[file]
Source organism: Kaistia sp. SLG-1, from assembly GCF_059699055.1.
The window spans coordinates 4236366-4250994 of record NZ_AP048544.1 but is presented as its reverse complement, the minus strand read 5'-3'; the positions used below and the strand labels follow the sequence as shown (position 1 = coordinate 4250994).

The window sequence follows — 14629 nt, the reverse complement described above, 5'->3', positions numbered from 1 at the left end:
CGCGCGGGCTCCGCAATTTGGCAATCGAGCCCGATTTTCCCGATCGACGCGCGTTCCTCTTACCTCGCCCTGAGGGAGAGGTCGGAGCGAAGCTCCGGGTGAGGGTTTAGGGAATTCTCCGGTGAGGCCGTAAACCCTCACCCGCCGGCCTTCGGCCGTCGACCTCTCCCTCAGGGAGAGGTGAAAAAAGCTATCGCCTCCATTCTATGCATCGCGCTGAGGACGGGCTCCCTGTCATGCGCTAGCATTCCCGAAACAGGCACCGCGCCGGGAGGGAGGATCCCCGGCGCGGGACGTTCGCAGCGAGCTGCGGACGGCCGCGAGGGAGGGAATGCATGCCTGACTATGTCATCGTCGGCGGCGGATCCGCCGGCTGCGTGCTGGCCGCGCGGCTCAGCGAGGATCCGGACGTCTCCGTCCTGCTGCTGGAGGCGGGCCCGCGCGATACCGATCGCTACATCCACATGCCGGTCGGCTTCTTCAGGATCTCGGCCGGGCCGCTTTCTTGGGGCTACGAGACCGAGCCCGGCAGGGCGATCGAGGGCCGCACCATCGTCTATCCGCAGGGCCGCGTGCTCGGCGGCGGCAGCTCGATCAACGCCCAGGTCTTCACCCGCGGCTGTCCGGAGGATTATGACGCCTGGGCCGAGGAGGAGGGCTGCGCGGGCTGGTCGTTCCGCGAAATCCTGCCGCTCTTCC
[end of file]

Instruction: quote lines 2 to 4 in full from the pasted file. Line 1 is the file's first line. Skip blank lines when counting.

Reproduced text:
The window spans coordinates 4236366-4250994 of record NZ_AP048544.1 but is presented as its reverse complement, the minus strand read 5'-3'; the positions used below and the strand labels follow the sequence as shown (position 1 = coordinate 4250994).

The window sequence follows — 14629 nt, the reverse complement described above, 5'->3', positions numbered from 1 at the left end:
CGCGCGGGCTCCGCAATTTGGCAATCGAGCCCGATTTTCCCGATCGACGCGCGTTCCTCTTACCTCGCCCTGAGGGAGAGGTCGGAGCGAAGCTCCGGGTGAGGGTTTAGGGAATTCTCCGGTGAGGCCGTAAACCCTCACCCGCCGGCCTTCGGCCGTCGACCTCTCCCTCAGGGAGAGGTGAAAAAAGCTATCGCCTCCATTCTATGCATCGCGCTGAGGACGGGCTCCCTGTCATGCGCTAGCATTCCCGAAACAGGCACCGCGCCGGGAGGGAGGATCCCCGGCGCGGGACGTTCGCAGCGAGCTGCGGACGGCCGCGAGGGAGGGAATGCATGCCTGACTATGTCATCGTCGGCGGCGGATCCGCCGGCTGCGTGCTGGCCGCGCGGCTCAGCGAGGATCCGGACGTCTCCGTCCTGCTGCTGGAGGCGGGCCCGCGCGATACCGATCGCTACATCCACATGCCGGTCGGCTTCTTCAGGATCTCGGCCGGGCCGCTTTCTTGGGGCTACGAGACCGAGCCCGGCAGGGCGATCGAGGGCCGCACCATCGTCTATCCGCAGGGCCGCGTGCTCGGCGGCGGCAGCTCGATCAACGCCCAGGTCTTCACCCGCGGCTGTCCGGAGGATTATGACGCCTGGGCCGAGGAGGAGGGCTGCGCGGGCTGGTCGTTCCGCGAAATCCTGCCGCTCTTCC